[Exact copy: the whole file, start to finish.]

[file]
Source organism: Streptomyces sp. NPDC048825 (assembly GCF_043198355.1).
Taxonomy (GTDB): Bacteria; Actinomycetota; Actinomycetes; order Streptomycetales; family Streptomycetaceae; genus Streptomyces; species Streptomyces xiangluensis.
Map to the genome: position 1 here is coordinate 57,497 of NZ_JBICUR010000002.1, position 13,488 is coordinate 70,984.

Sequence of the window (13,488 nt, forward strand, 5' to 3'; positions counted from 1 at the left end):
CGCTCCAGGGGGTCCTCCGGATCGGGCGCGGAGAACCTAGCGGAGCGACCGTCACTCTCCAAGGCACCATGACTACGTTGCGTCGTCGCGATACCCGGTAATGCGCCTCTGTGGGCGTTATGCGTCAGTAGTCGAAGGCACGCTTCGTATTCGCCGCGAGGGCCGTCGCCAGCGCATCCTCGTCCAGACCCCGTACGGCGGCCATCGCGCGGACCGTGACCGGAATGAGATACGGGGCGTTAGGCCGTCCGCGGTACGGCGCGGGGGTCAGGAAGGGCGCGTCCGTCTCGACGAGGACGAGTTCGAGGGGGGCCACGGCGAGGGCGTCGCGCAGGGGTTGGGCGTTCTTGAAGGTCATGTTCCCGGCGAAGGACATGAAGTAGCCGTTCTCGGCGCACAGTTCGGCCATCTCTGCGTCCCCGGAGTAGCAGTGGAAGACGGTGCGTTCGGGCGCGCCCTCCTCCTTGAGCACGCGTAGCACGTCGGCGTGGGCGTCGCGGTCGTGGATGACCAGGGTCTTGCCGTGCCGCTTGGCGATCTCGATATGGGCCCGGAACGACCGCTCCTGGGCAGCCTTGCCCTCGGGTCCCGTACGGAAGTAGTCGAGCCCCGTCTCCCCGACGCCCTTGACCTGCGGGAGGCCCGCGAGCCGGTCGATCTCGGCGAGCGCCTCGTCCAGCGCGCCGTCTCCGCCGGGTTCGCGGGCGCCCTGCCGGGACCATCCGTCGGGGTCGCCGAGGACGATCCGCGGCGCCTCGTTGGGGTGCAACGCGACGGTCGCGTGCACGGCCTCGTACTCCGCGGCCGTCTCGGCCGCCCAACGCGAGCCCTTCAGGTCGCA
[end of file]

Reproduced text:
Source organism: Streptomyces sp. NPDC048825 (assembly GCF_043198355.1).
Taxonomy (GTDB): Bacteria; Actinomycetota; Actinomycetes; order Streptomycetales; family Streptomycetaceae; genus Streptomyces; species Streptomyces xiangluensis.
Map to the genome: position 1 here is coordinate 57,497 of NZ_JBICUR010000002.1, position 13,488 is coordinate 70,984.

Sequence of the window (13,488 nt, forward strand, 5' to 3'; positions counted from 1 at the left end):
CGCTCCAGGGGGTCCTCCGGATCGGGCGCGGAGAACCTAGCGGAGCGACCGTCACTCTCCAAGGCACCATGACTACGTTGCGTCGTCGCGATACCCGGTAATGCGCCTCTGTGGGCGTTATGCGTCAGTAGTCGAAGGCACGCTTCGTATTCGCCGCGAGGGCCGTCGCCAGCGCATCCTCGTCCAGACCCCGTACGGCGGCCATCGCGCGGACCGTGACCGGAATGAGATACGGGGCGTTAGGCCGTCCGCGGTACGGCGCGGGGGTCAGGAAGGGCGCGTCCGTCTCGACGAGGACGAGTTCGAGGGGGGCCACGGCGAGGGCGTCGCGCAGGGGTTGGGCGTTCTTGAAGGTCATGTTCCCGGCGAAGGACATGAAGTAGCCGTTCTCGGCGCACAGTTCGGCCATCTCTGCGTCCCCGGAGTAGCAGTGGAAGACGGTGCGTTCGGGCGCGCCCTCCTCCTTGAGCACGCGTAGCACGTCGGCGTGGGCGTCGCGGTCGTGGATGACCAGGGTCTTGCCGTGCCGCTTGGCGATCTCGATATGGGCCCGGAACGACCGCTCCTGGGCAGCCTTGCCCTCGGGTCCCGTACGGAAGTAGTCGAGCCCCGTCTCCCCGACGCCCTTGACCTGCGGGAGGCCCGCGAGCCGGTCGATCTCGGCGAGCGCCTCGTCCAGCGCGCCGTCTCCGCCGGGTTCGCGGGCGCCCTGCCGGGACCATCCGTCGGGGTCGCCGAGGACGATCCGCGGCGCCTCGTTGGGGTGCAACGCGACGGTCGCGTGCACGGCCTCGTACTCCGCGGCCGTCTCGGCCGCCCAACGCGAGCCCTTCAGGTCGCA